Aluf Benn has written in an article published in Haaretz this evening that “The Palestinian Authority is conducting a campaign to isolate Israel, based on the Goldstone report and the hatred for the Netanyahu government. Political scientists Shaul Mishal and Doron Mazza are calling it ‘the white intifada’, which is aimed at enlisting international support for a unilateral declaration of independence in the West Bank, Gaza and Jerusalem. In a document they distributed last week, they warn of Israeli complaisance and present a disturbing scenario: The Palestinians declare independence, and Israel refuses to recognize it and is faced with a boycott. Regardless of whether it yields or reacts with force, Israel cannot win, and will also lose control of the process. Therefore the two scholars recommend a preemptive diplomatic move … Obama’s approach – to ‘park’ the diplomatic process for lack of achievements and to concentrate on domestic issues – has not surprised Netanyahu. Three months ago, a senior Israeli official said the Obama administration would probably put off the Israeli-Palestinian problem to his second term, explaining: ‘Now they’re weak, they have unemployment and the economic crisis, Afghanistan, Pakistan and Iraq, and they aren’t emerging from that. They don’t have the strength to complete an agreement. In the meantime, the maintenance will continue.” U.S. officials are hoping talks will be renewed within six months. The main thing is that there be some negotiations. They have no expectations of more than that … In the coming weeks Israel apparently will request an American veto in the Security Council again, in order to bury the Goldstone report. Netanyahu is planning a fourth meeting with Obama, concerning the nuclear security conference in Washington on April 12 and perhaps even before then. The agenda will center on Iran – or ‘the new Amalek‘, as Netanyahu called it in Auschwitz on Wednesday. The question is whether alongside his demand that Obama take action against Iran, Netanyahu will also tell him that in exchange, Israel will take some sort of initiative vis-a-vis the Palestinians. This would be in an attempt to persuade the world to believe him and ameliorate Israel’s increasing diplomatic isolation”. This article can be read in full on Haaretz’s website here.
According to another report also posted this evening in Haaretz. “Palestinian Authority President Mahmoud Abbas said on Saturday that he was considering the U.S. proposal to start indirect talks with Israel. Abbas was referring to a proposal made by U.S. Mideast envoy, George Mitchell, who suggested that negotiations between Israel and the PA would take place in the format of proximity talks, similar to the indirect negotiations that Israel held with Syria under Prime Minister Ehud Olmert” …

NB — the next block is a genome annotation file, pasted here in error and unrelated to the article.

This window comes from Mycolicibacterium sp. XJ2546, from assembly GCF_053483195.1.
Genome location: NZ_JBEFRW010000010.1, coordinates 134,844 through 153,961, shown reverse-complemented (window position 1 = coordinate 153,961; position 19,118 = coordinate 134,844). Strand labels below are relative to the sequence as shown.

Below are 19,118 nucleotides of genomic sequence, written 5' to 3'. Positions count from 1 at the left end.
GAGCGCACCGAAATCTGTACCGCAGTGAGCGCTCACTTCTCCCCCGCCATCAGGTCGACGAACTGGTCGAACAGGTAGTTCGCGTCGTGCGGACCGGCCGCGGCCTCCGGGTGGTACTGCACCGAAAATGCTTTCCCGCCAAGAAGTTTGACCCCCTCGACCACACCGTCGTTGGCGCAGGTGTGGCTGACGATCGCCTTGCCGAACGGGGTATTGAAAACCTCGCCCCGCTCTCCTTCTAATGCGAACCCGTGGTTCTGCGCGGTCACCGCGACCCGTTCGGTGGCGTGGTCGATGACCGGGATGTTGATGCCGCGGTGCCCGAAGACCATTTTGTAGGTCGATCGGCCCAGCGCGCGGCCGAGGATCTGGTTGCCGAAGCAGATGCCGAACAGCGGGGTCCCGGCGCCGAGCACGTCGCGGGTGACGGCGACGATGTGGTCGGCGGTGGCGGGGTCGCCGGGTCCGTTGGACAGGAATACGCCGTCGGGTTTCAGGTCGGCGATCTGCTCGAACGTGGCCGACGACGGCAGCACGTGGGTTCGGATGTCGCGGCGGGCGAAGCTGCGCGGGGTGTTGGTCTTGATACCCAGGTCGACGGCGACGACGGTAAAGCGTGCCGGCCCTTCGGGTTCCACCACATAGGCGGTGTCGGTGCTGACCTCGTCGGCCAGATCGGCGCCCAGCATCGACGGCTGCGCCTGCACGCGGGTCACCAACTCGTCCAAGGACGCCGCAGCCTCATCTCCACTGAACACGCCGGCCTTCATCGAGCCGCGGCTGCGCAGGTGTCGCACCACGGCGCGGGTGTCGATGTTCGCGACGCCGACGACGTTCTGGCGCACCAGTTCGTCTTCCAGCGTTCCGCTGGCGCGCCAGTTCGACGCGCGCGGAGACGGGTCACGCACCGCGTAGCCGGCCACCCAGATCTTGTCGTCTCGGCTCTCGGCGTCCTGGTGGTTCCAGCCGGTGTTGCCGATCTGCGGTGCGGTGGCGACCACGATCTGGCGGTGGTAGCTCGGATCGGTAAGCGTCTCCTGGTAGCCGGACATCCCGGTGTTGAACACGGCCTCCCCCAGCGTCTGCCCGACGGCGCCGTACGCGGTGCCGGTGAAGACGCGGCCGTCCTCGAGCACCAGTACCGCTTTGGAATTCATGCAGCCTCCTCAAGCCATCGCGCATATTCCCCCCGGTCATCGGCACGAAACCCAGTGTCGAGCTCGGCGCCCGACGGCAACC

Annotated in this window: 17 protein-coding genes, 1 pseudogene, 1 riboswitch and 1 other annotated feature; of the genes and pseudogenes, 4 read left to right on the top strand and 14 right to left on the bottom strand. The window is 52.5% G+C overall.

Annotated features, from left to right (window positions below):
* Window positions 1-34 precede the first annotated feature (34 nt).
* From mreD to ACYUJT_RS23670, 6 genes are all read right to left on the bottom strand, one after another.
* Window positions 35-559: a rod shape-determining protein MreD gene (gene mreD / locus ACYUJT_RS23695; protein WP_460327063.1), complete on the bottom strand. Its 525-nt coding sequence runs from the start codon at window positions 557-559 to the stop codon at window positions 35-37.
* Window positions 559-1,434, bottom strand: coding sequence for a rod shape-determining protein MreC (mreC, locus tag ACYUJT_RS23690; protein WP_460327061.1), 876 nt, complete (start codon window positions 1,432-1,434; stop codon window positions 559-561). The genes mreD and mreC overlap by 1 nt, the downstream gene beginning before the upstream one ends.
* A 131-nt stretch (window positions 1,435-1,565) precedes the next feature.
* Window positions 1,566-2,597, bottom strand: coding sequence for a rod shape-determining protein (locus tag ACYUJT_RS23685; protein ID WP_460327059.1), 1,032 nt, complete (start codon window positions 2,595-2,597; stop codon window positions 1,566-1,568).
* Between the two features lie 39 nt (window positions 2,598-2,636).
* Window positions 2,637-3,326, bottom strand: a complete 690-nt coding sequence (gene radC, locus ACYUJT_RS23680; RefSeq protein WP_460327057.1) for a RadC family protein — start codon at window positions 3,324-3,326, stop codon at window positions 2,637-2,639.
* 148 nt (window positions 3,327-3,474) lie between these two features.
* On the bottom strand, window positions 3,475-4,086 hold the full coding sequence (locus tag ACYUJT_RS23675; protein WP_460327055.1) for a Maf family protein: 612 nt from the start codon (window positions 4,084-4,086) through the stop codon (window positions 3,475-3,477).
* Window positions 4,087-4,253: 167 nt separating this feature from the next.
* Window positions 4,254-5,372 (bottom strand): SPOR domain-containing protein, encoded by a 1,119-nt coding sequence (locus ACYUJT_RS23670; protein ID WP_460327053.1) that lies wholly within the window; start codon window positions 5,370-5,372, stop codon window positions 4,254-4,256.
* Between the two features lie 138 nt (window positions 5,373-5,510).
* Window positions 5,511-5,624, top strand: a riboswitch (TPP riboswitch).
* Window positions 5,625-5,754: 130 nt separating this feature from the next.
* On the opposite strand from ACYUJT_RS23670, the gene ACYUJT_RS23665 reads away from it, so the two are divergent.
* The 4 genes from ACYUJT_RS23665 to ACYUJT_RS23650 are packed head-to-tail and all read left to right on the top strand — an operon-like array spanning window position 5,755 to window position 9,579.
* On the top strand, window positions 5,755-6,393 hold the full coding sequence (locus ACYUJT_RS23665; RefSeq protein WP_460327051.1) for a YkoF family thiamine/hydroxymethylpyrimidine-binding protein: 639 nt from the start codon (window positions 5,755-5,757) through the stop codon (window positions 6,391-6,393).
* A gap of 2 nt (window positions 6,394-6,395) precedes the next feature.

his Haaretz article continues: “Mitchell proposes that he travel between Jerusalem and Ramallah, relaying messages to the two sides on various core issues, including borders, Jerusalem, refugees and security. At a later stage the talks might be taken over by low-level officials on both sides to evaluate if negotiations can be continued at top levels. Speaking to reporters in London, Abbas said he intended to consult with other Arab states over the U.S. proposal. He said he was under no pressure from the Arab states to restart negotiations and instead emphasized the need for a complete building freeze in the settlements. Abbas added that the PA and Israel had come to a security agreement that would be implemented once Israel Defense Forces troops pulled out of Palestinian land. On Friday, Prime Minister Benjamin Netanyahu agreed to the release of hundreds of Fatah prisoners as part of efforts to jump-start the peace talks”. This report is published here.
In a briefing at the U.S. State Department in Washington on 26 January, Acting Deputy Department Spokesman Mark C. Toner told journalist that “Special Envoy for Middle East Peace George Mitchell completed a series of meetings in Lebanon, Syria, Israel, the Palestinian territories, Jordan and Egypt. We remain committed to achieving our goal of comprehensive peace in the Middle East. With the Israelis and Palestinians, Special Envoy Mitchell continued the two-pronged approach we have consistently pursued: (1) To encourage the parties to enter negotiations to reach agreement on all permanent status issues; and (2) to help the Palestinians build the economy and institutions that will be necessary when a Palestinian state is established. The two objectives are mutually reinforcing. Each is essential. Neither can be attained without the other. Special Envoy Mitchell will be following up with the parties in the coming days and he will return to the region in the near future”.
At about the same time, Israel’s Defense Minister Ehud Barak “called on Palestinian Authority President Mahmoud Abbas to return to the negotiating table. ‘I am proud to be a member of a government that has taken upon itself the responsibility of addressing issues pertaining to the Road Map’, he said. While Israel is the strongest country in the region, Barak said that time ‘is not on our side. We need to stand with our eyes open and stable feet… to look for a crack or a window to make peace’, he said. ‘We have a paramount interest in establishing defined borders between ourselves and the Palestinians, that will set the stage for two states for two peoples’.” Barak also said that “uranium enrichment on Iranian soil cannot be legitimized, since this will lead to an Iranian military nuclear capability”. These remarks were reported by the Jerusalem Post here.